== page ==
Townsend v. Estate of Gilbert, 90-CA-0899

Decision Date01 April 1993
Docket NumberNo. 90-CA-0899,90-CA-0899
Citation616 So.2d 333
PartiesJames M. TOWNSEND, individually, as Representative and Administrator of the Estate of Pearlie Mae Townsend, Deceased v. The ESTATE OF Louis S. GILBERT, III, Deceased, and Wayne S. Orr, Chancery Clerk of Coahoma County and Administrator of the Estate of Louis S. Gilbert, III, Deceased.
CourtMississippi Supreme Court

Tyree Irving, Greenwood, for appellant.

Andrew N. Alexander, III, Lake Tindall Hunger & Thackston, Greenville, for appellee.

Before PRATHER, P.J., and PITTMAN and SMITH, JJ.

PITTMAN, Justice, for the Court:

This appeal is from Coahoma County Circuit Court wherein summary judgment was granted to the appellees Estate of Gilbert et al. Townsend filed a wrongful death action against the Estate of Gilbert, et al., alleging that Gilbert's negligence caused the death of Pearlie Mae Townsend. Frank P. Foster, chancery clerk in Coahoma County, was appointed administrator of the Gilbert Estate and was later succeeded by Wayne S. Orr as both chancery court clerk and administrator of the Gilbert Estate. The Estate of Gilbert and the administrator were granted summary judgment following the lower court judge's determination that Townsend's cause of action was barred by the running of the four year statute of limitations as found in Miss.Code Ann. Sec. 15-1-25. Finding the four year statute of limitations both applicable and constitutional, this cause of action is clearly time-barred and the lower court's decision is hereby affirmed.


This lawsuit resulted from a head-on automobile collision on Friars Point Road in Coahoma County. The accident occurred at 12:05 a.m. on October 4, 1981, on a relatively clear night. At the time of the accident, the two lane road was dry and level. Gilbert was traveling north on Friars Point Road in his 1976 GMC pick-up when he encountered Pearlie Mae Townsend, who was driving a 1977 Dodge van and proceeding in a southerly direction. It is not clear how the accident occurred, but a head-on collision resulted, killing both drivers.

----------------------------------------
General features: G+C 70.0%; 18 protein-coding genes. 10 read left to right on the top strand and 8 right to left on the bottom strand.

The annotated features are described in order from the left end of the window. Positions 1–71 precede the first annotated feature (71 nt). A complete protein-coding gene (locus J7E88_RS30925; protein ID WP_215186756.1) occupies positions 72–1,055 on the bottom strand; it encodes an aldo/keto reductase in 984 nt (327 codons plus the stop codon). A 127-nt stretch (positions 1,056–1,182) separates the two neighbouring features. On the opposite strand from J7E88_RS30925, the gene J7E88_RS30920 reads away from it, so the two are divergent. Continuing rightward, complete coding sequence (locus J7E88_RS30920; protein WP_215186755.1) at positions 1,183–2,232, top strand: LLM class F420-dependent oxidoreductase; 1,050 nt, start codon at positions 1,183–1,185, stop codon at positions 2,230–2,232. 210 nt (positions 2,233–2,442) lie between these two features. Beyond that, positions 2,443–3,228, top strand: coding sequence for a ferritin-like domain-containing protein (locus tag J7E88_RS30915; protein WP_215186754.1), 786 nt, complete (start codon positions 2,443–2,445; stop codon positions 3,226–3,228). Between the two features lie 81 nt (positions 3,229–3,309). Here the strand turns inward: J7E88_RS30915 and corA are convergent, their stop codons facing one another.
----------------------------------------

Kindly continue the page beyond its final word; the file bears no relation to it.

On December 9, 1981, Townsend filed a petition for the opening of Gilbert's estate. Frank Foster, then chancery court clerk, was appointed as administrator of the estate. Following his appointment, Foster promptly purchased a surety bond on December 11, 1981, and Letters of Administration were issued to Frank Foster on December 21, 1981. On March 29, 1985, Wayne S. Orr succeeded Frank Foster as chancery court clerk and assumed the position of administrator of the Gilbert estate. Both administrators were included as defendants in the present suit. The only assets which Gilbert owned included personal property valued at less than $100 and an automobile liability insurance policy. This wrongful death action was initiated on October 2, 1987, some five years and 363 days following the accident. The lower court judge granted Gilbert's motion for summary judgment, finding that the four year statute of limitations, Miss.Code Ann. Sec. 15-1-25 (1972) barred any action against the administrators of the estate. Feeling aggrieved, Townsend now appeals on the following issues:





This Court employs a de novo standard of review in reviewing a lower court's grant of a summary judgment motion. Short v. Columbus Rubber & Gasket Co., Inc., 535 So.2d 61, 63 (1988). This entails reviewing all the evidentiary matters in the record: affidavits, depositions, admissions, interrogatories, etc. The evidence must be viewed in the light most favorable to the Estate of Gilbert, et al., the non-moving parties, and they are to be given the benefit of every reasonable doubt. Smith v. Sanders, 485 So.2d 1051, 1054 (Miss.1986); Dennis v. Searle, 457 So.2d 941, 944 (Miss.1984). A motion for summary judgment lies only when there is no genuine issue of material fact, and the moving party is entitled to a judgment as a matter of law. M.R.C.P. 56(c). This Court does not try issues on a Rule 56 motion; it only determines whether there are issues to be tried.

Townsend argues that the lower court erred in not applying the general six year statute of limitations found in Sec. 15-1-49 of the Miss.Code Ann. 1 Instead, the lower court found that Sec. 15-1-25 was applicable, which states: